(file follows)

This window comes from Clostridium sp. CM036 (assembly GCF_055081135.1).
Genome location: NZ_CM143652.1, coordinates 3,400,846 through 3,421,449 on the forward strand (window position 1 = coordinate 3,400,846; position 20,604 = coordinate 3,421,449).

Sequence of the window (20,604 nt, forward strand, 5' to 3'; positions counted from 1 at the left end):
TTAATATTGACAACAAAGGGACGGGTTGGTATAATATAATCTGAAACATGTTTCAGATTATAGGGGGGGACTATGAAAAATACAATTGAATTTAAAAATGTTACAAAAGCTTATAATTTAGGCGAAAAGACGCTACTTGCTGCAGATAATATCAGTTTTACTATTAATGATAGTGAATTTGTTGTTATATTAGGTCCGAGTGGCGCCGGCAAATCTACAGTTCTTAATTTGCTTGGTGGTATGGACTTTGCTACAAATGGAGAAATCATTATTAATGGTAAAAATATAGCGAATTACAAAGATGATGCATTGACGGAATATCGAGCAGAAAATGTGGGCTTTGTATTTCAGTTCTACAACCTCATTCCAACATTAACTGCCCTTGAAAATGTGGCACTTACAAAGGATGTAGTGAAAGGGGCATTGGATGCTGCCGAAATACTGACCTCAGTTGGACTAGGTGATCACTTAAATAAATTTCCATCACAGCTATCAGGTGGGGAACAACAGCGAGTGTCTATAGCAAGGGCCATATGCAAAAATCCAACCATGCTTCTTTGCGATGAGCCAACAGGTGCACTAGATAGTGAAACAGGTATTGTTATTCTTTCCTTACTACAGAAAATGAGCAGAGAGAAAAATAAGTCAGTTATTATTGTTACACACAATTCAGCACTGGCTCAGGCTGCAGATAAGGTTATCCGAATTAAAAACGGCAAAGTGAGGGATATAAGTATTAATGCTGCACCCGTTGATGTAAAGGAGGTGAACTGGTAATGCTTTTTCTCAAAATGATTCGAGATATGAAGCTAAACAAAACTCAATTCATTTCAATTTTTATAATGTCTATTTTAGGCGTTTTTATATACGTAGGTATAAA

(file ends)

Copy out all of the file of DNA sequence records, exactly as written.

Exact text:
This window comes from Clostridium sp. CM036 (assembly GCF_055081135.1).
Genome location: NZ_CM143652.1, coordinates 3,400,846 through 3,421,449 on the forward strand (window position 1 = coordinate 3,400,846; position 20,604 = coordinate 3,421,449).

Sequence of the window (20,604 nt, forward strand, 5' to 3'; positions counted from 1 at the left end):
TTAATATTGACAACAAAGGGACGGGTTGGTATAATATAATCTGAAACATGTTTCAGATTATAGGGGGGGACTATGAAAAATACAATTGAATTTAAAAATGTTACAAAAGCTTATAATTTAGGCGAAAAGACGCTACTTGCTGCAGATAATATCAGTTTTACTATTAATGATAGTGAATTTGTTGTTATATTAGGTCCGAGTGGCGCCGGCAAATCTACAGTTCTTAATTTGCTTGGTGGTATGGACTTTGCTACAAATGGAGAAATCATTATTAATGGTAAAAATATAGCGAATTACAAAGATGATGCATTGACGGAATATCGAGCAGAAAATGTGGGCTTTGTATTTCAGTTCTACAACCTCATTCCAACATTAACTGCCCTTGAAAATGTGGCACTTACAAAGGATGTAGTGAAAGGGGCATTGGATGCTGCCGAAATACTGACCTCAGTTGGACTAGGTGATCACTTAAATAAATTTCCATCACAGCTATCAGGTGGGGAACAACAGCGAGTGTCTATAGCAAGGGCCATATGCAAAAATCCAACCATGCTTCTTTGCGATGAGCCAACAGGTGCACTAGATAGTGAAACAGGTATTGTTATTCTTTCCTTACTACAGAAAATGAGCAGAGAGAAAAATAAGTCAGTTATTATTGTTACACACAATTCAGCACTGGCTCAGGCTGCAGATAAGGTTATCCGAATTAAAAACGGCAAAGTGAGGGATATAAGTATTAATGCTGCACCCGTTGATGTAAAGGAGGTGAACTGGTAATGCTTTTTCTCAAAATGATTCGAGATATGAAGCTAAACAAAACTCAATTCATTTCAATTTTTATAATGTCTATTTTAGGCGTTTTTATATACGTAGGTATAAA